“Nothing is a waste of time if you use the experience wisely.” August Rodin
Many of the mistakes made in a new language are often funny–the speaker’s intent and what is said may be totally unrelated. Here is a different kind of incident that happened when we lived in Sao Paulo. What we saw went beyond humour; in this case understanding came about in spite of different languages being spoken and not well understood.
It occurred when we were taking care of the two Huston boys that lived in Paraguay. The whole family took the arduous trip to Brazil for a conference; after that the parents wished to take a week’s holiday in Rio before returning to Asuncion. Since we had children about the same age, we invited them to stay with us. The boys spoke English since that was the language of their parents. They would also have spoken Guarani, an indigenous language that is one of the two languages of Paraguay. The other of course was Spanish. So those lads would have been well acquainted with three languages.
Our children spoke English with us as parents while at the same time they attended school in the Portuguese language. It seems a bit humorous now but if we as parents wanted to be sure they understood what we were saying, we used Portuguese. As our family chatted we often spoke a mixture of both languages for sometimes one language had a word that would say it better than another–a conversations in two languages.
At that time a German family lived across the road from us and of course their family language was German. Since their two boys went to a Brazilian school they would also speak Portuguese–that of course means they were fluent in two languages.
So when our son Vernon took the two Huston boys across the road to play at the German family home, they together spoke a total of six languages. Interestingly, they were able to play together without any fights and very little confusion. Somehow intentions and actions were clear in the minds of each one even though the language that was being spoken was not well understood. I suppose they might have shifted from one language to another trying to make some aspect of a game clear—but perhaps the language was less important than the attitude.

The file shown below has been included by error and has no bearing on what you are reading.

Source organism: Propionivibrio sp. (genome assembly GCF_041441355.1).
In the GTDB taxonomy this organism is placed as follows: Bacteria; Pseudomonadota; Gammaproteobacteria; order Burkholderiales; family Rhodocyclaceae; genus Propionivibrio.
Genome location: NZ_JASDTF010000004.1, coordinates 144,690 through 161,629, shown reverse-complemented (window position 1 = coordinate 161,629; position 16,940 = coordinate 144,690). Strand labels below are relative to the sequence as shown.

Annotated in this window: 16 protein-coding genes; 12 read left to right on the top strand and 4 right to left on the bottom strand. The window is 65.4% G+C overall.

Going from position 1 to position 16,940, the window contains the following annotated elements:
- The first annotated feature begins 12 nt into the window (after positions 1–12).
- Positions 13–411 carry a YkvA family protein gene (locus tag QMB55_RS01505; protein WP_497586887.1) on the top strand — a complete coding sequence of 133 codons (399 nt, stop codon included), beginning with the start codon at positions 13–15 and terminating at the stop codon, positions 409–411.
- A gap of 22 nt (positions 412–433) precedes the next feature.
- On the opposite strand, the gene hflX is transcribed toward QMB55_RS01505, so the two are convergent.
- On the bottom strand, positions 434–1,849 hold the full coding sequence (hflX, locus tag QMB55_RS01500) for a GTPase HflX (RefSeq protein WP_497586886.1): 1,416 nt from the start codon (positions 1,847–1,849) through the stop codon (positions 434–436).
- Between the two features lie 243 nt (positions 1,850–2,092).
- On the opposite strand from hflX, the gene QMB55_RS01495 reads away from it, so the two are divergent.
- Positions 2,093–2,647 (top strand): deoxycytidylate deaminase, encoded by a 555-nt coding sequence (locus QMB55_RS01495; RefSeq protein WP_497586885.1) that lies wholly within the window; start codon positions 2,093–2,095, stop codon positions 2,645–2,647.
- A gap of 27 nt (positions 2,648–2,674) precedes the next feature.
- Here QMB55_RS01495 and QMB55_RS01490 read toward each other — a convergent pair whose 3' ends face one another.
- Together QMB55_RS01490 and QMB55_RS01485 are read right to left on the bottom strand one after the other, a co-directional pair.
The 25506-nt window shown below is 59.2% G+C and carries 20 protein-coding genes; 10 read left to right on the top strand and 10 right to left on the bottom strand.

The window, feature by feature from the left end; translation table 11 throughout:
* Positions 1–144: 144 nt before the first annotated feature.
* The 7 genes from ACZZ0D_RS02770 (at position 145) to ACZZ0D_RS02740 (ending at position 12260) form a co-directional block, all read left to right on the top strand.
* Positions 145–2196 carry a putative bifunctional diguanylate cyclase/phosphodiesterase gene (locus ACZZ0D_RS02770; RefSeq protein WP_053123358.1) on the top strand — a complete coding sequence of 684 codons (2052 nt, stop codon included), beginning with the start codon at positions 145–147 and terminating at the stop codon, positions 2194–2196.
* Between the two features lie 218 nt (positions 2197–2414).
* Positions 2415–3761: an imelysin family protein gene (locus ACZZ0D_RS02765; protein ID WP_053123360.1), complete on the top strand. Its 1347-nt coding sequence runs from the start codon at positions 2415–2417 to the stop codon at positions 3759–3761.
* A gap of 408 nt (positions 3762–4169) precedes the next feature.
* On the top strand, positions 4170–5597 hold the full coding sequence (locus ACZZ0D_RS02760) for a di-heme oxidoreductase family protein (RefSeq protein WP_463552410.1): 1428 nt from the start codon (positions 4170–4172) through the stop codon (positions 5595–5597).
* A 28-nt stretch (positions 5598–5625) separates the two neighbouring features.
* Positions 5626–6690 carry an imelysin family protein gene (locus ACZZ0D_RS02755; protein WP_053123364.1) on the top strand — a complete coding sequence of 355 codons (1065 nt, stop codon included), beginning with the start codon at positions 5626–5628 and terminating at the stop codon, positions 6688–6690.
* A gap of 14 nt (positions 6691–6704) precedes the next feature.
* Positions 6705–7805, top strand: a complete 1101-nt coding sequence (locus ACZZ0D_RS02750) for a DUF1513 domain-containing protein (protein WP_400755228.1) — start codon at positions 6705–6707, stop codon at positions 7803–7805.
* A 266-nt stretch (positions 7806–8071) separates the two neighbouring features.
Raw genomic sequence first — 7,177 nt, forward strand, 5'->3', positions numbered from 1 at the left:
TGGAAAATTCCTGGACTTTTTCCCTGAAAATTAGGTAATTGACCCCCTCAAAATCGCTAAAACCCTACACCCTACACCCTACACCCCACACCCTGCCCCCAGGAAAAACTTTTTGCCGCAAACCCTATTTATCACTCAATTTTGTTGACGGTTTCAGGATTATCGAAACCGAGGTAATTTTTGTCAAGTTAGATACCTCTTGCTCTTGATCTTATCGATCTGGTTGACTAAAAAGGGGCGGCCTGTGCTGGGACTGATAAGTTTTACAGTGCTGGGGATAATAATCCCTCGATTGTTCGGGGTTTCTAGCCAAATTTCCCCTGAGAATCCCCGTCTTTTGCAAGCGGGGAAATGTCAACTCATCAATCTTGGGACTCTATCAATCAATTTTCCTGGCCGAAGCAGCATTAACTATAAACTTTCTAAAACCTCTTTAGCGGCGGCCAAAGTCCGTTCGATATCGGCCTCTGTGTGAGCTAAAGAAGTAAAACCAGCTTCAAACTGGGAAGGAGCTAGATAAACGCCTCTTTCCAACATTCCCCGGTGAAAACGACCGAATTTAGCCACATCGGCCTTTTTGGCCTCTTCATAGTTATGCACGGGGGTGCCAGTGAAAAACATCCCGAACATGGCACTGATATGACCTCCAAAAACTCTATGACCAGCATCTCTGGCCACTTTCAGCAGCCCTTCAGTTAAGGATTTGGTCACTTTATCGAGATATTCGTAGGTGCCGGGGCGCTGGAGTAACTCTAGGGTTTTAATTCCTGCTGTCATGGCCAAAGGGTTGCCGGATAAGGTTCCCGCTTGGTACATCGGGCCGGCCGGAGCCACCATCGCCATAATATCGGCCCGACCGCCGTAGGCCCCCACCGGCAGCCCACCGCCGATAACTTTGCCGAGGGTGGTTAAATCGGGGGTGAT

There was something else going on. Even in those few hours of play each learned words they had never come across before. You see, children have the rich capacity to acquire many languages simultaneously. It has been concluded that language development is like other forms of growth and the critical period for learning languages is from birth to puberty. A child may pick up four or five languages with no awareness of one being difference from the other. They simply know to use a different one in each differing social situations.
It was a marvelous thing to see—five boys speaking a total of six languages getting along so well. What a pity that in the adult world, even when we understand another’s language, it is so easy to misinterpret the words and often have a battle over little substance. Of course wars occur all the time around our globe between countries, racial groups, religions and even in homes while the onlooker wonders why communication and patience might not solve most problems.
Could it be those children developed antibodies in their systems that helped them play together in peace? If that were so, how good it would be if we could get a similar vaccination, perhaps from those children. We might then go out into the world to live at peace.
At this point there comes to mind the words of Jesus who said that we need to become as little children to be able to be part of his Kingdom. I am sure He was not referring to the conflicts children sometimes stir up but to those times of peace and cooperation he must have noticed among children. With his perspective he would have understood how those children played so well in that home across the street. Certainly while here He was setting the pace for all of us who wish to be his followers—that is become as little children. Those five boys I’ve mentioned set the pace for all of us.